Baxter Leach, one of the last 1968 sanitation strikers, dies at 79


Baxter Leach

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MEMPHIS, Tenn. — A man who played a part in a critical turning point in the Civil Rights Movement in Memphis has died, city officials confirmed.

Baxter Leach, 79, was one of many Memphis sanitation workers who led a strike in 1968 under the slogan “I AM A MAN.” Leach died Aug. 27, Memphis Mayor Jim Strickland said.

The sanitation workers’ strike was a turning point in the Civil Rights Movement and one of the reasons Dr. Martin Luther King Jr. was in Memphis when he was assassinated. The strike started after two workers, Robert Walker and Echol Cole, were killed by malfunctioning mechanics in a sanitation truck while they sought shelter from the rain.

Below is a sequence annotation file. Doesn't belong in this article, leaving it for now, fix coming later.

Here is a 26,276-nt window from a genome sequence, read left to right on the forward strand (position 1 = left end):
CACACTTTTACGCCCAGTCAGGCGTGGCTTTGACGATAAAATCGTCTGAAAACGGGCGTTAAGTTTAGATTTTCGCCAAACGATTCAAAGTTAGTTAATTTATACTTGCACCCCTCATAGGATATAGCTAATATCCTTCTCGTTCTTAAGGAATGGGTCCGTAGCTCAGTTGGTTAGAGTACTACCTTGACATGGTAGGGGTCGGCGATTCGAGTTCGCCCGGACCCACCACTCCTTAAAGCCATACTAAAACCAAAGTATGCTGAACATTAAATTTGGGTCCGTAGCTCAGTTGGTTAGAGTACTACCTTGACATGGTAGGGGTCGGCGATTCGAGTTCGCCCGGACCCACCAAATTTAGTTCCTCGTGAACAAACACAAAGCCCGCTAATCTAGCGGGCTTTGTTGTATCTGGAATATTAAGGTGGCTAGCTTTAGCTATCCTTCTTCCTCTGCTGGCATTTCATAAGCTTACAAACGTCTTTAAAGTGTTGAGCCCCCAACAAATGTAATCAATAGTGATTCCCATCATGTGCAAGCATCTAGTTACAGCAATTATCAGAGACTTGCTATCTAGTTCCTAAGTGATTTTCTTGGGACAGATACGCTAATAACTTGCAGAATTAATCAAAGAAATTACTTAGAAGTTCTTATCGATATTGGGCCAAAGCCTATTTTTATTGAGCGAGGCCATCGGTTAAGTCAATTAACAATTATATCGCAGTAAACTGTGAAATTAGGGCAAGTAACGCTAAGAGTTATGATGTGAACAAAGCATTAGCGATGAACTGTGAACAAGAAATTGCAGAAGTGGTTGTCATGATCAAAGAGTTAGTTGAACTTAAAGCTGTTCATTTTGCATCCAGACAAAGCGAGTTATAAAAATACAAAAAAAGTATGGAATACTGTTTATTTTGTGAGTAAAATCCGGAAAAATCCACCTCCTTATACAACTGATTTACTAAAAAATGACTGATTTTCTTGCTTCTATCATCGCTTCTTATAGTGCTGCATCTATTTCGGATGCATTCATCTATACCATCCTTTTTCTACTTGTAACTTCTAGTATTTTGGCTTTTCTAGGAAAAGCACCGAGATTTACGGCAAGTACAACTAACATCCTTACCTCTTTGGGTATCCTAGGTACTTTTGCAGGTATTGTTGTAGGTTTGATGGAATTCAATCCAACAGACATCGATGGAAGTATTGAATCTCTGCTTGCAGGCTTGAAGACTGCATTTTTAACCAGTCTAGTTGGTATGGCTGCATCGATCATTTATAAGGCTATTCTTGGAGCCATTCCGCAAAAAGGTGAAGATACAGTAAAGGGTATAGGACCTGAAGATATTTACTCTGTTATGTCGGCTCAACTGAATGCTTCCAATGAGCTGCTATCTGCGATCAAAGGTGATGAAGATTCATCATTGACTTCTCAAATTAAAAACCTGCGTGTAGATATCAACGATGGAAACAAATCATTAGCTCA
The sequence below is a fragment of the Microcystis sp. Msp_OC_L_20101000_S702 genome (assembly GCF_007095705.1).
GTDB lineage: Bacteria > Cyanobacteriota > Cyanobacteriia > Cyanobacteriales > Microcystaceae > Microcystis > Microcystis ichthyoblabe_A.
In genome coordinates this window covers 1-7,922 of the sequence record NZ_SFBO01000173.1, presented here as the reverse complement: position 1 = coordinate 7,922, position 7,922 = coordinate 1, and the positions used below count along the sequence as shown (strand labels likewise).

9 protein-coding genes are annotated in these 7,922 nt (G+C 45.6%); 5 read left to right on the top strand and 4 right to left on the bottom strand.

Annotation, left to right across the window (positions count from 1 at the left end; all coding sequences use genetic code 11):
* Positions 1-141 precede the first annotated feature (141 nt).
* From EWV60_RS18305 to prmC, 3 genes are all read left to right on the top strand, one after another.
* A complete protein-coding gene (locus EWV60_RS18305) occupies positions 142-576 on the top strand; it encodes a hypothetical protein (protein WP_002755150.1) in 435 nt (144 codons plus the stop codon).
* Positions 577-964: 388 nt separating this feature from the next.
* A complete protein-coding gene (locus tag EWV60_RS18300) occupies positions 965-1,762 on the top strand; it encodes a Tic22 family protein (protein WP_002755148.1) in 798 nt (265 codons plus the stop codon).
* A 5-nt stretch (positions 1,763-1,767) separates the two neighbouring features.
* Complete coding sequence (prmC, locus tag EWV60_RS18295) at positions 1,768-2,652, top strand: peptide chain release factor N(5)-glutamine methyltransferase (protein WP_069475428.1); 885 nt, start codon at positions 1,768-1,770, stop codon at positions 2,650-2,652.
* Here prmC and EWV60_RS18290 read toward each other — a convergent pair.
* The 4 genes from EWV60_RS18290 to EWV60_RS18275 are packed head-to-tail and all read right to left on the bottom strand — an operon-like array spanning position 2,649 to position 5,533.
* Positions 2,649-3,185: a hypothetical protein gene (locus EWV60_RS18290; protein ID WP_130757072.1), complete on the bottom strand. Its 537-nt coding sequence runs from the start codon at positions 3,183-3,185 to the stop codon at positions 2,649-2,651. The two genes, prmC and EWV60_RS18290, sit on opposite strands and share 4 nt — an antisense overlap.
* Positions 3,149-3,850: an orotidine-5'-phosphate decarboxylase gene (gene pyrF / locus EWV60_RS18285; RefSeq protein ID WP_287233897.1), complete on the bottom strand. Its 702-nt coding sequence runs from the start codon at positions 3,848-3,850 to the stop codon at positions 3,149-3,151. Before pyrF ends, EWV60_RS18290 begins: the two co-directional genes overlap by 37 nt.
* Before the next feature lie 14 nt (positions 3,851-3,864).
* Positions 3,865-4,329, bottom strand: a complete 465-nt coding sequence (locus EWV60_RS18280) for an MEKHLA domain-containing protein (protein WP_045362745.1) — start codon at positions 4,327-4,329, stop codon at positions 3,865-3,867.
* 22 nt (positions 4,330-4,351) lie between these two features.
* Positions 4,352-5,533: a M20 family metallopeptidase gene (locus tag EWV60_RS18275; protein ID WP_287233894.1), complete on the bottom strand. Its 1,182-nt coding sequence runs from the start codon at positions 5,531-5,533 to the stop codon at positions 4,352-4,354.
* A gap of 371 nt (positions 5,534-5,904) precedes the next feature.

“Getting to know the 1968 sanitation workers and their families has been an honor,” Strickland tweeted. “My heart is heavy after learning of the passing of Baxter Leach. He was a great man whose courageous actions made Memphis better. On behalf of a grateful city, we send condolences to his family.”

Leach continued working for the city until his retirement in 2005.

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